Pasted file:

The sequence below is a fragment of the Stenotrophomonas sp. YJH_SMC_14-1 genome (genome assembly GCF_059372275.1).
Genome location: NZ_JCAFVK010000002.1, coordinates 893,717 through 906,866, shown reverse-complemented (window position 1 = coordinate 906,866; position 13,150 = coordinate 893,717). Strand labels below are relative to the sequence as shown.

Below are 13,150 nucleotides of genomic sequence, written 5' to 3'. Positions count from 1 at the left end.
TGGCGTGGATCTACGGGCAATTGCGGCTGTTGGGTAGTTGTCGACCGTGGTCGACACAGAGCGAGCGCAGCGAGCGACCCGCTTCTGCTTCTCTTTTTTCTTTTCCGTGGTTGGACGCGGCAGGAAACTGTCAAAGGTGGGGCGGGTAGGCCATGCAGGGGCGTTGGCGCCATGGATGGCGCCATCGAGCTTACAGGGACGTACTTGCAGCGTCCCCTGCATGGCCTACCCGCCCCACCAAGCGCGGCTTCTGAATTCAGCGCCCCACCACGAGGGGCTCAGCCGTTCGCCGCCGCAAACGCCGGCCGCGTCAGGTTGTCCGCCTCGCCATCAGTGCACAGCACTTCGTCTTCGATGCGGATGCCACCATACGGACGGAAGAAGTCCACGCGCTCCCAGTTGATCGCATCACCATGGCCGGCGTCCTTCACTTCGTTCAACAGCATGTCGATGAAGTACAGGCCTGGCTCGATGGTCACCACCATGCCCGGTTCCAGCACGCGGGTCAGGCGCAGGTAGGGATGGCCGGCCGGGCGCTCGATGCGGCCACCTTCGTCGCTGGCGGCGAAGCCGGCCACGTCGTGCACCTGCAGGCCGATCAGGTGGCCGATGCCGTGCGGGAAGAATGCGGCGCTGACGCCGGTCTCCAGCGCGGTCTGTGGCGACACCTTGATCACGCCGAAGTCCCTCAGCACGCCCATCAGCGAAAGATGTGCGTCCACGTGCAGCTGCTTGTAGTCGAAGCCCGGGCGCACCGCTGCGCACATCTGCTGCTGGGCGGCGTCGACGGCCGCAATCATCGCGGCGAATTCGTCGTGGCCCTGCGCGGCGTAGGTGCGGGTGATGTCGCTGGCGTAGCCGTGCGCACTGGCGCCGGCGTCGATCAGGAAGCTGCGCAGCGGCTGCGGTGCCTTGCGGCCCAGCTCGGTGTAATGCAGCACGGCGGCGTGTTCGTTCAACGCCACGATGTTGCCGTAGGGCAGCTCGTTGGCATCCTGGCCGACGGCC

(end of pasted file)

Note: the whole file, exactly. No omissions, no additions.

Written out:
The sequence below is a fragment of the Stenotrophomonas sp. YJH_SMC_14-1 genome (genome assembly GCF_059372275.1).
Genome location: NZ_JCAFVK010000002.1, coordinates 893,717 through 906,866, shown reverse-complemented (window position 1 = coordinate 906,866; position 13,150 = coordinate 893,717). Strand labels below are relative to the sequence as shown.

Below are 13,150 nucleotides of genomic sequence, written 5' to 3'. Positions count from 1 at the left end.
TGGCGTGGATCTACGGGCAATTGCGGCTGTTGGGTAGTTGTCGACCGTGGTCGACACAGAGCGAGCGCAGCGAGCGACCCGCTTCTGCTTCTCTTTTTTCTTTTCCGTGGTTGGACGCGGCAGGAAACTGTCAAAGGTGGGGCGGGTAGGCCATGCAGGGGCGTTGGCGCCATGGATGGCGCCATCGAGCTTACAGGGACGTACTTGCAGCGTCCCCTGCATGGCCTACCCGCCCCACCAAGCGCGGCTTCTGAATTCAGCGCCCCACCACGAGGGGCTCAGCCGTTCGCCGCCGCAAACGCCGGCCGCGTCAGGTTGTCCGCCTCGCCATCAGTGCACAGCACTTCGTCTTCGATGCGGATGCCACCATACGGACGGAAGAAGTCCACGCGCTCCCAGTTGATCGCATCACCATGGCCGGCGTCCTTCACTTCGTTCAACAGCATGTCGATGAAGTACAGGCCTGGCTCGATGGTCACCACCATGCCCGGTTCCAGCACGCGGGTCAGGCGCAGGTAGGGATGGCCGGCCGGGCGCTCGATGCGGCCACCTTCGTCGCTGGCGGCGAAGCCGGCCACGTCGTGCACCTGCAGGCCGATCAGGTGGCCGATGCCGTGCGGGAAGAATGCGGCGCTGACGCCGGTCTCCAGCGCGGTCTGTGGCGACACCTTGATCACGCCGAAGTCCCTCAGCACGCCCATCAGCGAAAGATGTGCGTCCACGTGCAGCTGCTTGTAGTCGAAGCCCGGGCGCACCGCTGCGCACATCTGCTGCTGGGCGGCGTCGACGGCCGCAATCATCGCGGCGAATTCGTCGTGGCCCTGCGCGGCGTAGGTGCGGGTGATGTCGCTGGCGTAGCCGTGCGCACTGGCGCCGGCGTCGATCAGGAAGCTGCGCAGCGGCTGCGGTGCCTTGCGGCCCAGCTCGGTGTAATGCAGCACGGCGGCGTGTTCGTTCAACGCCACGATGTTGCCGTAGGGCAGCTCGTTGGCATCCTGGCCGACGGCC